(5) In the present case, it is not actually necessary to go so far as to hold that Saradambal possessed a life estate with unfettered powers of alienation inter vivos during her lifetime. Actually she has not diminished the corpus of the estate by any such sale or gift but has merely created a charge upon certain property in favour of the 7th defendant (appellant) for monies raised by her for her own expenses. But if the matter had to be decided upon the terms of the document, Ex. A I would certainly hold that Saradambal appears to have possessed a life estate with powers of disposition, inter vivos. There is no restriction upon alienation and the language used is such as to imply that she could enjoy without restriction, and that, presumably the person taking subsequently would take what she died possessed of. It is only in respect of a device of the property by will after her lifetime, or of providing for further inheritance, that she was restrained by virtue of the effect of the document, like all other holders of a life interest. Certainly, the document clothed her with powers far wider than those of a Hindu woman owning a woman's estate under the Hindu law.
(6) The only question, therefore, that remains for consideration is whether the mortgagee (appellant) could plead that he actually parted with the amounts specified in the document for obtaining this mortgage and, if so, what the rights are of the remainder-man who has succeeded to the estate.
(7) Here, the discussion of the facts by the learned Additional District Judge is considerably affected by the confusion he has made which I have referred to earlier, between the existence of legal necessity, and the payment of monies under the transaction. Further, since he case the burden of proof entirely upon the mortgagee to affirmatively establish both facts, he has paid very little regard to the fact that the bona fides of the mortgagee in this case appear to be beyond dispute. There is absolutely no connection established between Saradamabal and this mortgageee, and there are no reasons at all alleged why Sardambal should have proceeded to create a usufructuary mortgage in favour of this appellant's without consideration. Several of the items relate to discharge of antecedent debts of the life estate holder and, had the principles been appreciated in proper perspective, the evidence upon this aspect would have been accepted at the face value as it deserved to be. In brief, upon going through the evidence in the record, I see no grounds whatever to assume that the several items of consideration in the document have not been established. The presumption of law would also be that the document was fully supported by consideration, being a registered instrument of mortgage. It is only with reference to one item, namely, 800 fanams paid to Chempakakannu Pillai Nagaru Pillai under the second recital, that proof is lacking except the ipse dixit of the appellant. I hence would exclude this item from the consideration proved, and hold that the document is supported by consideration to the extent of Rs. 1000 minus this 800 fanams or nearly Rs. 900 in the aggregate. I may add that even the lower court has not held that the document was unsupported by consideration, or that it was spurious. On the contrary, the lower court has upheld the consideration to a partial extent; it has negatived other items because of the confusion between consideration and the existence of legal necessity which I have referred to earlier.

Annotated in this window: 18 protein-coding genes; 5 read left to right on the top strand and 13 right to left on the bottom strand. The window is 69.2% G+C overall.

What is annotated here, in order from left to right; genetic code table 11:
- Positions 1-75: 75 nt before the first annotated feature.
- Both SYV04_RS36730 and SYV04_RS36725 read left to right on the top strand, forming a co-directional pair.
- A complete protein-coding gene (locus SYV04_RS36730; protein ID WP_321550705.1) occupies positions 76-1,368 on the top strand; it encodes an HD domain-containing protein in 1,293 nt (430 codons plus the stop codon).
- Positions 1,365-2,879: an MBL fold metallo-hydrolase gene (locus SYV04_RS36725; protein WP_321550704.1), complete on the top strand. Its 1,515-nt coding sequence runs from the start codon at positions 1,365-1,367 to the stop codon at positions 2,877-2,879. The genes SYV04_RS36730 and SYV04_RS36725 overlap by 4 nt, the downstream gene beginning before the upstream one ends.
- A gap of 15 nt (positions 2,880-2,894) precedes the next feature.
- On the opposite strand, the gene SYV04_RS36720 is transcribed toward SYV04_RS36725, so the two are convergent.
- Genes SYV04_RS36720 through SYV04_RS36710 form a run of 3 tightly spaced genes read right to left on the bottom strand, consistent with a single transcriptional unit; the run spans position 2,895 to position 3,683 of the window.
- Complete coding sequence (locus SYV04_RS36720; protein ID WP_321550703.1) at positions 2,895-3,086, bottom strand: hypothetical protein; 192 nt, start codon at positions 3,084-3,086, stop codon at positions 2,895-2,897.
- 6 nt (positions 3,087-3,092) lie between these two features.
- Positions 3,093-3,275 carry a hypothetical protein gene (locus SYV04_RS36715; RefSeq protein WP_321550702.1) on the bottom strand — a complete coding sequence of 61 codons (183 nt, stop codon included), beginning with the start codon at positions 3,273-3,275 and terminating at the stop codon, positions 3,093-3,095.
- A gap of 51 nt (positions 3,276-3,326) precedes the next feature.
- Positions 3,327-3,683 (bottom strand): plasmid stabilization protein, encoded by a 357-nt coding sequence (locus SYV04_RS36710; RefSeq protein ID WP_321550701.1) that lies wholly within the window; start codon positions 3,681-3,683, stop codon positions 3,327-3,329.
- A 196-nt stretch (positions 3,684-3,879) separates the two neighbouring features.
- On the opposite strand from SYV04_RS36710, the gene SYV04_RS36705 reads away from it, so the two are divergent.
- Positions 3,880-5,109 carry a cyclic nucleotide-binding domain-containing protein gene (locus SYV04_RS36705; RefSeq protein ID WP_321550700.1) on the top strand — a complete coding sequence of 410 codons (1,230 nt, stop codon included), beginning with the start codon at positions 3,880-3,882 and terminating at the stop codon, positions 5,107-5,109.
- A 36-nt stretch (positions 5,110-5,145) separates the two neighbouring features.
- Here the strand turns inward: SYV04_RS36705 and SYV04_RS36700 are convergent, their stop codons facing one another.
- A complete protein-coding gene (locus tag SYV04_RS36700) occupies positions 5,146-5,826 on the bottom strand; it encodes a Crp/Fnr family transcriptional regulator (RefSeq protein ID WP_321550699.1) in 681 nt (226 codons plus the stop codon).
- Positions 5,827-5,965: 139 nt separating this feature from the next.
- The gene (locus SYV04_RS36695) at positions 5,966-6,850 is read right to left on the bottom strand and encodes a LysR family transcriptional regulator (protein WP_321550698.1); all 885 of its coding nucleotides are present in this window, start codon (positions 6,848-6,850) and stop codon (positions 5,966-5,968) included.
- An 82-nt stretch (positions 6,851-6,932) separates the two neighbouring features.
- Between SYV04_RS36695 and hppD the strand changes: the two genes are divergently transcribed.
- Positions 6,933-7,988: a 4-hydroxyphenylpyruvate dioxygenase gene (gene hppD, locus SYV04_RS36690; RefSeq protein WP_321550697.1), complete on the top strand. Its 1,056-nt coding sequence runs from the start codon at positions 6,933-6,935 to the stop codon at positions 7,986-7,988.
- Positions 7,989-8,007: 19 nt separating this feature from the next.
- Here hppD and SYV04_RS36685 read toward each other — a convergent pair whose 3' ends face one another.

(8) It follows that the appellant is entitled to succeed to the extent of nearly Rs. 900 as the consideration under a valid and subsisting mortgage, which would certainly bind the remainder-man (plaintiff-respondent).
(9) Upon these facts, it is clear, that the plaintiff-respondent is entitled to redeem the mortgage in favour of the appellant, after depositing the necessary amount. There is a further complication in that the life estate holder has also made her own personal properties as additional security, for the enforcement of this charge. Admittedly, those personal properties would be liable under the mortgage, and this is not in controversy. Hence, I further find that if the remedies are to be worked out with regard to the claim of plaintiff-respondent for redemption of the mortgage, and the rights of the appellant to the sum secured, in any appropriate proceeding, the properties charged as additional security shall be liable in the first instance and that only failing this enforcement need the properties of the estate to which the plaintiff-respondent has succeeded be made liable.
(10) The appeal is accordingly allowed with costs on these directions. The parties will bear their own costs throughout. The plaintiff respondent is held entitled to redeem the mortgage in this suit itself, without being driven to the necessity of filing a separate suit.
(11) Appeal allowed.